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Companies have your number // (among other things)

Published Jul. 6, 2006

Even the most reclusive of hermits gets junk mail.

Chances are, it is addressed "Dear Resident." Or it misspells his name while rhapsodizing that he may already be a winner. Or, better yet, it changes his gender with one misplaced honorific: "Dear Mrs. John Brown ... "

It's true -- some companies are too cheap or too busy to get your name right.

But many more these days are getting it right and going much further. They're using high-tech computer programs to reach out and really touch their target audience with an advertising message tailored to them.

With a sophisticated computer data base, any company can find out who you are, what you earn and how likely you are to buy their product or service. Data base marketing is a fast-growing and powerful tool businesses use to get to know their customers or potential customers better.

"It's been one of the biggest changes to hit direct marketing," said Donna Kramps, a spokeswoman at the Direct Marketing Association in New York. "You use a data base to enable direct marketers to figure out who their core markets are and to cut down on mass mailings."

Tampa-based Okra Marketing Corp. is one of a few national companies that concentrate on providing businesses with the computer services, software and hardware to manipulate data bases for sophisticated marketing.

Okra clients use their personal computers and/or mainframes, or they can use Okra's equipment. In nine years, Okra has grown from a four-man partnership to a $20-million company with 123 employees. (The name came from the first letters of the four original partners' last names.)

John P. Kelly, a co-founder and president, attributes the growth to the power of crunching numbers.

"Data base marketing is beyond target marketing," said Kelly. "It's really understanding who the prospect is and what products and services they should buy and building a very targeted, personalized message around all that information and presenting it to them in a very intelligent way. It can be simple things or very complex."

The "A' list

For instance, Kelly recalled how targeted marketing and Okra's assistance helped launch a premier golf course called the Governors Club in Chapel Hill, N.C.

The developers had 1,800 home sites to sell, he said, and needed to find people who are "wealthy, retiring, who like golf and the Carolinas."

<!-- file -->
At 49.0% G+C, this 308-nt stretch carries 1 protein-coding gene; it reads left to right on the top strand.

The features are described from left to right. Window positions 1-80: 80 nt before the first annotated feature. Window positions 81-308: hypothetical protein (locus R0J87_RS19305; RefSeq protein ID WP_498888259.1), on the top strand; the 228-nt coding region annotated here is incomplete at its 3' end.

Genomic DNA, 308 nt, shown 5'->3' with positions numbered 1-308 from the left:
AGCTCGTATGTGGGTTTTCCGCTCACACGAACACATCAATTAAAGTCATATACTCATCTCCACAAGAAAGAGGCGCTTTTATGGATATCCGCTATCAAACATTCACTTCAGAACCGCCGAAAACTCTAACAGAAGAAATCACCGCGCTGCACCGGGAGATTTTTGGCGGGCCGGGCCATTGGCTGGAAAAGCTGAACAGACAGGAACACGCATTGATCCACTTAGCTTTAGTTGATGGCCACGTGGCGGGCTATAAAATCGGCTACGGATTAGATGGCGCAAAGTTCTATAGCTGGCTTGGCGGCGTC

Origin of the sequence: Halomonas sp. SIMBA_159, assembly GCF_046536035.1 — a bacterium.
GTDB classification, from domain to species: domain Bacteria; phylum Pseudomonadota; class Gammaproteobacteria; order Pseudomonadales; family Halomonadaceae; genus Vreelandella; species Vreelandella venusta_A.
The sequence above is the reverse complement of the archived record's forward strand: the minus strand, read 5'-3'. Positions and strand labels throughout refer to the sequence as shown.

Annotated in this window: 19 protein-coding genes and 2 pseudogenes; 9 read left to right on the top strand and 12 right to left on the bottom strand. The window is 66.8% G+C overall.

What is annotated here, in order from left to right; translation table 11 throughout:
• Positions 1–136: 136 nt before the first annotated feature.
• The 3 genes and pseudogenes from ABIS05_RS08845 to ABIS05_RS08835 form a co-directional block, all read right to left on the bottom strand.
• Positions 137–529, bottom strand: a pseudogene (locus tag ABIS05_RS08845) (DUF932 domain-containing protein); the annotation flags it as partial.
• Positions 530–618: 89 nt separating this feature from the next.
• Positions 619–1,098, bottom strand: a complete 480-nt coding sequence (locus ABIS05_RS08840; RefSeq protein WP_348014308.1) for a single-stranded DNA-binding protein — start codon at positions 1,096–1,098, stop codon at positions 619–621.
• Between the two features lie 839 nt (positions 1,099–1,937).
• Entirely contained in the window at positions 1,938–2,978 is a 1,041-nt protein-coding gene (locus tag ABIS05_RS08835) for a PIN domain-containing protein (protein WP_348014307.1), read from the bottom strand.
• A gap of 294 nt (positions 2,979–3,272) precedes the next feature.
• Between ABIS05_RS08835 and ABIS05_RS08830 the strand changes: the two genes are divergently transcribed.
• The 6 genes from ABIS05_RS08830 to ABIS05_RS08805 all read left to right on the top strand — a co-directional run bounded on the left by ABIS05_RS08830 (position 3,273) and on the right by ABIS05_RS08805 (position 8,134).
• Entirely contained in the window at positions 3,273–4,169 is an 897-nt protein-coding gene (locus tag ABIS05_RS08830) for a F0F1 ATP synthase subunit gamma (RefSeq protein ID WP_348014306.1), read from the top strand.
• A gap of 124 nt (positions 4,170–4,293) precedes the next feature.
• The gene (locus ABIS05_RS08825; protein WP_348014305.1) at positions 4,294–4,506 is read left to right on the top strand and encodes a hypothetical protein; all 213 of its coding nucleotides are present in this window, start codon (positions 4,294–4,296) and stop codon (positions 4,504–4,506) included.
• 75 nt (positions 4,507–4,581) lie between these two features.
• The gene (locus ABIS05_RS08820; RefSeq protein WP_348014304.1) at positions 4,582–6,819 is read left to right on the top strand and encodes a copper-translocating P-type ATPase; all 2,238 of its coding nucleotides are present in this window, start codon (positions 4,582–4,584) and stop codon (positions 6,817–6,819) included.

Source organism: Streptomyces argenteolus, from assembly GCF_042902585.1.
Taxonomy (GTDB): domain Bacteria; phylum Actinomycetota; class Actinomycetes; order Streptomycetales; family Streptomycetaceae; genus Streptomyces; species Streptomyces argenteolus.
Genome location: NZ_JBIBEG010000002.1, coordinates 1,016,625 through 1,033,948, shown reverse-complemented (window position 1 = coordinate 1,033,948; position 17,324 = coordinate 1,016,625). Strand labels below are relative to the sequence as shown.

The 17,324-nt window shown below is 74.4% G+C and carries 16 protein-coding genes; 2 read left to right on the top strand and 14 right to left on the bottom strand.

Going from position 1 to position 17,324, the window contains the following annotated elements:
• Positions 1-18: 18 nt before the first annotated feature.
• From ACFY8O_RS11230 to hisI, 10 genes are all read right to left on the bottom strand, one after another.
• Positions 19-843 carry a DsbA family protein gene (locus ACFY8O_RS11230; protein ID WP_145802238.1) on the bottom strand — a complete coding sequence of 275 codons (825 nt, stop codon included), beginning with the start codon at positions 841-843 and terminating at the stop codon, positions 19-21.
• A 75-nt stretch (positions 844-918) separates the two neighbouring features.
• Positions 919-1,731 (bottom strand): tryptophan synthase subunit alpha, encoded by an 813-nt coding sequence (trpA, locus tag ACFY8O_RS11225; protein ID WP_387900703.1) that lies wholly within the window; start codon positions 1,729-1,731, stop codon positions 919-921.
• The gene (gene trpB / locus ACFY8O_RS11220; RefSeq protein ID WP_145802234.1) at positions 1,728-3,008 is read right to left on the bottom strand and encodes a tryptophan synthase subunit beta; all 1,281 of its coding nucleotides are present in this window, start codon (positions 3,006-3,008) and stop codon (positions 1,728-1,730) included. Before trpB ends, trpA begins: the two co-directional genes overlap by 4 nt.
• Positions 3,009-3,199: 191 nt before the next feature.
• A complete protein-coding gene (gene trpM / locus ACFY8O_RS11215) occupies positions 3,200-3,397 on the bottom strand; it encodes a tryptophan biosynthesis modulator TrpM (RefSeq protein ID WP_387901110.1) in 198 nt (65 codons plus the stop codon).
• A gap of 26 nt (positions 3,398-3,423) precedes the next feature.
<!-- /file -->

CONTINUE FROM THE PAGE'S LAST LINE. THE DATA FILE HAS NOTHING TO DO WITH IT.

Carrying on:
Okra and the developers first bought subscriber lists from magazines likeI Golf DigestP. Then a company called Lifestyle Selector sold them a list of people who had bought golf-related items, with the buyers' age, income and other information.

(Lifestyle Selector gets that data straight from consumers, who provide the information on warranty cards whenever they purchase a big-ticket item. Lifestyle Selector is a clearinghouse for the cards.)

Okra took the information and created a profile of the potential golf-course home buyer. And it ran that model customer through the lists it had on hand, coming up with 300,000 candidates for mailings.

But that many mailings would be too much to pack a real marketing punch into a direct-mail campaign, Kelly said, so Okra split the list into three kinds of home-buying prospects.

"A" prospects got a piece of turf with a golf ball, a tee and an invitation for a free round of golf. "B" prospects received a brochure offering a free round of golf. And "C" prospects got a letter inviting them to send in a response card to get a complete brochure.

"They couldn't afford to send an "A' package to everybody," Kelly said.

Until recently, banks, not real estate developers, have been Okra's bread and butter. NationsBank is Okra's largest client, but Okra also has reeled in major banks overseas, including the Royal Bank of Scotland, Absa Bank in South Africa and banks in the Netherlands, Belgium and France.

In the past three years, though, the company has tried to grow closer to home. Its newest marketing clients include hospitals, telecommunications companies, stock brokerages, insurance companies, retailers, newspapers and catalog companies. Its client base now exceeds 300, with financial institutions accounting for about 85 percent of Okra's business.

Not just number crunching